The European Central Bank (ECB)’s comprehensive assessment of euro area banks has had an encouraging start. But complacency could still lead to another failed attempt to fix Europe’s banks, with severe consequences.
The ECB’s bank review looks like it will be more credible than the discredited EU-wide stress tests in 2010 and 2011. The ECB has its own reputation at stake, and has strong incentives to ensure that legacy problems are addressed before taking over from captured national authorities as the banks’ direct supervisor.
Unlike earlier exercises, the assessment of banks’ soundness starts with an asset quality review (AQR), which is an examination of the asset side of bank balance sheets as of the end of 2013. The exercise involves 128 banks and covers the vast majority of the euro area’s banking assets. Asset valuation adjustments following the AQR will feed into forward-looking stress tests factoring in adverse economic assumptions, on the basis of which the ECB will assess the banks’ capital shortfalls. Previously, banks and supervisors in different countries adopted different and often lax approaches to the valuation of assets, collateral, and guarantees and to the classification of impaired loans. By using an army of auditors to assess nonperforming exposures, collateral, and adequacy of loan-loss provisions, the AQR should enable the ECB to assemble and disseminate consistent information across banks and countries. In an encouraging sign, this exercise appears to have already spurred many banks to increase loan-loss provisions and capital.
But the most critical part of the exercise still lies ahead, and could be harder than many investors and policymakers expect. The technical and logistical challenges alone are daunting, especially because the ECB is still building its staff and skills.
In addition, national supervisors will still play a critical role. They can use their position on the new Supervisory Board within the ECB to promote the narrow interests of banks and authorities in their countries. For example, the published benign assumptions for the adverse scenario in the stress tests—such as only a mild decline in property prices in Ireland, or no allowance for deflation in countries such as Spain—were likely promoted by national authorities. Weak stress assumptions make it more difficult for the ECB to reestablish trust that banks are sound.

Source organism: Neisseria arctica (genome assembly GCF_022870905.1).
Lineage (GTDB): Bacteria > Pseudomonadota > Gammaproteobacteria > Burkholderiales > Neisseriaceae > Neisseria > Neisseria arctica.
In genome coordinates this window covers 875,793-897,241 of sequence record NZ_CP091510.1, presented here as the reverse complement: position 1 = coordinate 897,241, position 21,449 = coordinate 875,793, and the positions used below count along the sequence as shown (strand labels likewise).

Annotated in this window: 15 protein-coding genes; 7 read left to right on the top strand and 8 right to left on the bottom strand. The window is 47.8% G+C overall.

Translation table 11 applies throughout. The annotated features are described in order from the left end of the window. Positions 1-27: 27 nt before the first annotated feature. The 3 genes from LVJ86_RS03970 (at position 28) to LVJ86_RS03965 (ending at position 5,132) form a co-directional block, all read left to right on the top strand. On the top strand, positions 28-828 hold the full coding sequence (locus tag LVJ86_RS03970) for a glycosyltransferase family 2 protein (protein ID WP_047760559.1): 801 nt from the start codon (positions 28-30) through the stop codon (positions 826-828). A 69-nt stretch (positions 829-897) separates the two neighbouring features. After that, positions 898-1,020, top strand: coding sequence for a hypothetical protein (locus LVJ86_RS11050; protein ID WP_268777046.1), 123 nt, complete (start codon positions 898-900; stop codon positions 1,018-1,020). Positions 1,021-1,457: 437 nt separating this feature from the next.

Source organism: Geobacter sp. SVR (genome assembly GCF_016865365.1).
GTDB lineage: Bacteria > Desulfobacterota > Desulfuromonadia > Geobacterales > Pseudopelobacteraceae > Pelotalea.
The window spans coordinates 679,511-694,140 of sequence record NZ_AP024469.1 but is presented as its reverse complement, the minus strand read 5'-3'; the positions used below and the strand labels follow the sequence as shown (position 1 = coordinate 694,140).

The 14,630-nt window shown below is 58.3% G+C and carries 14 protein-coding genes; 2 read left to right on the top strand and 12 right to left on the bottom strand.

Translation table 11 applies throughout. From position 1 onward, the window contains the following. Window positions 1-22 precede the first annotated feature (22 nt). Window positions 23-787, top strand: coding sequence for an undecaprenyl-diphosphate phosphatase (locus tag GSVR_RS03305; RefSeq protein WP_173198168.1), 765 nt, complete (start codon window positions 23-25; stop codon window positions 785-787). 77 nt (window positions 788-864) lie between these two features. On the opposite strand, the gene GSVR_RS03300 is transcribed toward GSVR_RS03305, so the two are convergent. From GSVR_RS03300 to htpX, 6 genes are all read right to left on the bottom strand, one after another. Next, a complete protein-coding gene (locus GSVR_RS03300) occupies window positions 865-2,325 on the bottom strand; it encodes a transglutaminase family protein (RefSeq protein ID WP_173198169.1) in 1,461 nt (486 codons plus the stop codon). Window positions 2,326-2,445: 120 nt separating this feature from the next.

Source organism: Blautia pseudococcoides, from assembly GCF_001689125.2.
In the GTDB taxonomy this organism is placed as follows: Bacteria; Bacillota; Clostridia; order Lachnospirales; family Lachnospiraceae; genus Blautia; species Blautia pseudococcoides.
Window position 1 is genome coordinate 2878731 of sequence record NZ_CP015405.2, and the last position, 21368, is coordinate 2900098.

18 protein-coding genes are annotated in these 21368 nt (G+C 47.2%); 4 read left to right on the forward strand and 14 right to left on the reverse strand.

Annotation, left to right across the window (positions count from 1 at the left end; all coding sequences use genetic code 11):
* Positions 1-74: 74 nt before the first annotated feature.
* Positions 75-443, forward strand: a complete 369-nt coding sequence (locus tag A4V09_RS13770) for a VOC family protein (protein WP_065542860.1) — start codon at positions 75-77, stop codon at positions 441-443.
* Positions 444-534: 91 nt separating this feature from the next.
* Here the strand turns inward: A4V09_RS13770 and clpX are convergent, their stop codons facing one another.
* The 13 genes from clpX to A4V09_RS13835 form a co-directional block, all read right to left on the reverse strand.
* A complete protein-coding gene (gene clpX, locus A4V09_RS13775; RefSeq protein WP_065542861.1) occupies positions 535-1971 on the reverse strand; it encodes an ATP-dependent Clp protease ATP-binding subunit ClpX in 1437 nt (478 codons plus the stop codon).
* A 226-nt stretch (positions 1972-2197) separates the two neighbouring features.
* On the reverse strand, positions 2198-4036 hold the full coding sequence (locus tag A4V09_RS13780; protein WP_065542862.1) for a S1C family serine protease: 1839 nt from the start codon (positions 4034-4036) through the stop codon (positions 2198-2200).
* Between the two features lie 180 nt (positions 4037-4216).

Another danger is that the results may not be disseminated quickly enough or in a transparent manner. The AQR is to be completed at the end of July, followed by the stress test, but the ECB does not intend any disclosures until late October, and may delay necessary supervisory actions beyond this date. However, securities laws may require earlier disclosure of any discrepancy between previous and new estimates of capital, for example.
In the absence of a common euro area backstop to protect market confidence, there is a further danger of regulatory forbearance in the form of understated capital needs. Many also fear that the ECB might single out problems in banks from smaller and less powerful countries in an attempt to make the exercise look credible, while papering over cracks in more powerful countries. Even in small countries, the ECB may hesitate to declare a bank insolvent if the national government appears unable to deal with it. Capital requirements may also be understated for technical reasons, because of the primary reliance on complex risk-weighted ratios that can be manipulated and because of the ECB’s own lack of deep accounting and valuation experience.
Closing unviable banks and recapitalizing and restructuring viable ones are inherently painful and politically charged steps. Structures to manage failed banks and assets remain inadequate in Europe. In addition, domestic bank governance structures (e.g., the role of foundations in Italy, regional cooperatives that control Crédit Agricole in France, or public shareholders in Germany) could impede the ability to raise new capital. Before the EU’s Bank Recovery and Resolution Directive (BRRD) takes full effect in 2016, the policy stance toward forcing losses on (or bailing in) unsecured bank creditors if there is a capital shortfall remains unclear.